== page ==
September 26,2014, 12:30 JST

The new disinflation trend should prompt the BoJ to take action

There is a mounting evidence that the Japanese economy is not inflating any more. In August, core consumer price inflation decelerated from 3.3% in July to 3.1%. The deceleration also likely continued into September. The advance CPI report for Tokyo area shows that the core CPI inflation decelerated from 2.7% in August to 2.6% in September. While it would be premature to start to worry about a return of a deflation, the apparent disinflation trend should be concerning to the BoJ.

 Source: MIAC, JMA.

There are reasons to believe that the disinflation trend is real. The labor market does not seem to be tightening any more. The unemployment rate has risen from the recent bottom of 3.5% to 3.8% in July. The Japanese consumers continue to stay away from retail stores, understandably under the weight of sales tax hike. 

 Source: MIAC, JMA.

 Source: METI, JMA.

In our view, these economic fundamentals calls for an immediate action from the BoJ. In the last 18 months, the bank has already spent considerable ammunition to bring the underlying inflation rate from negative to over 1% (excluding sales tax effects). The bank now owns 22% of the whole JGB market, up from 12% before the governor Kuroda took the helm. While the concern over the BoJ's bulging balance sheet is understandable, abandoning its inflation target is not an option for the BoJ.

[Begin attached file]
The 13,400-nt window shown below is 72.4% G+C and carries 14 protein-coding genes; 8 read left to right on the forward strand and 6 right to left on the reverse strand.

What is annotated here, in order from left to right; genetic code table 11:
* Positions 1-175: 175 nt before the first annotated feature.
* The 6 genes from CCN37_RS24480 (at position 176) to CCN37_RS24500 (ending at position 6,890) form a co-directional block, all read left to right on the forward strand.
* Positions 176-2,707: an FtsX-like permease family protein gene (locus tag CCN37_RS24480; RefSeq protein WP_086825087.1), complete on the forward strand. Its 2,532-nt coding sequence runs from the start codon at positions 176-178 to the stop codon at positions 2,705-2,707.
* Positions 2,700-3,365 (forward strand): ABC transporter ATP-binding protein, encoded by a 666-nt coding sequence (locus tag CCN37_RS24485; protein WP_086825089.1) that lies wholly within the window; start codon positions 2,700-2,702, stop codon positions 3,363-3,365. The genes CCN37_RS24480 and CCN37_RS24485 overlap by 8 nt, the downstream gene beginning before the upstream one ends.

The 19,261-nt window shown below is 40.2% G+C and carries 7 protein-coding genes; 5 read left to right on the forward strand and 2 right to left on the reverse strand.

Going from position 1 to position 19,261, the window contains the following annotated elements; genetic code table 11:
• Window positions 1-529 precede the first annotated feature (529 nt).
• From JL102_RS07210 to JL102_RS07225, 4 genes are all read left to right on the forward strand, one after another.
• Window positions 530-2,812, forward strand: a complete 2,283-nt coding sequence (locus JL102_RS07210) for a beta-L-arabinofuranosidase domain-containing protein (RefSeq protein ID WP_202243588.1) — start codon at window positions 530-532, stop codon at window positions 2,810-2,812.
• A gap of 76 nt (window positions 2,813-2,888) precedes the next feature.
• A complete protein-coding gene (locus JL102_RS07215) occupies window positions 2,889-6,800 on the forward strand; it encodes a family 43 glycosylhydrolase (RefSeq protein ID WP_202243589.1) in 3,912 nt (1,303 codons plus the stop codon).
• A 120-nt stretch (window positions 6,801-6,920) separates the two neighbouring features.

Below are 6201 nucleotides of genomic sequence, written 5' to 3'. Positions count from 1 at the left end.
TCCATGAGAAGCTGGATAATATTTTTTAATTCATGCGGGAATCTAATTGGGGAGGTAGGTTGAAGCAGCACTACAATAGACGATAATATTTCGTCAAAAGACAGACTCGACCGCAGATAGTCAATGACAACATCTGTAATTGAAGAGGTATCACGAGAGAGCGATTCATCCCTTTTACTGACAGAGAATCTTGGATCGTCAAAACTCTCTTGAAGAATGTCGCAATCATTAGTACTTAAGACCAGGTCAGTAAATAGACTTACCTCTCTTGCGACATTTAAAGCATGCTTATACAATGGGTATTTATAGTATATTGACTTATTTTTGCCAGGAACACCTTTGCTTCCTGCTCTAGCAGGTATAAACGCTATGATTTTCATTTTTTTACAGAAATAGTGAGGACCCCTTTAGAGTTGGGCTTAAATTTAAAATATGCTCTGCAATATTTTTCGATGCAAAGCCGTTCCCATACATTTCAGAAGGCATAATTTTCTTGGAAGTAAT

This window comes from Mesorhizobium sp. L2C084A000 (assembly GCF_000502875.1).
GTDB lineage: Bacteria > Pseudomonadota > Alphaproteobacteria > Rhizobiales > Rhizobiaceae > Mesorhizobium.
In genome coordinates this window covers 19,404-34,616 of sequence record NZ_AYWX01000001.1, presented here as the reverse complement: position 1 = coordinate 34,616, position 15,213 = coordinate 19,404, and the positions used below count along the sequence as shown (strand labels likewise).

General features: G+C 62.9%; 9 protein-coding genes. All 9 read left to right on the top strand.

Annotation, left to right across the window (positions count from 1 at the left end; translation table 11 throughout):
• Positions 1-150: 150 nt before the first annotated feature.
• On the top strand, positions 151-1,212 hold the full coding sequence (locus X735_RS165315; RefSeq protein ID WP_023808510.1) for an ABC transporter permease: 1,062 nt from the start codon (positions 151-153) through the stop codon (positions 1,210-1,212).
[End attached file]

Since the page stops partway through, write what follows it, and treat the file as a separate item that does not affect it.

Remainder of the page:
Source: BoJ,MoF, JMA.

In our view, Kuroda talking down yen in the last few weeks is a good initiative in this regards. While there are now opponents against yen weakness even within Japan, a weaker yen is still desirable for Japan to defeat inflation. It will also help Japanese companies improve their profitability, add some buoyancy to the stock market that in turn should help Japanese consumers regain confidence.

The BoJ needs to do more than just talking down yen though. The bank needs to reassure the market that the BoJ is indeed willing to do whatever it takes to defeat deflation. In our view, the first step the bank should take is to publish its outlook for its balance sheet till end of 2015. We expect the bank to take this step in their October 6-7 meeting.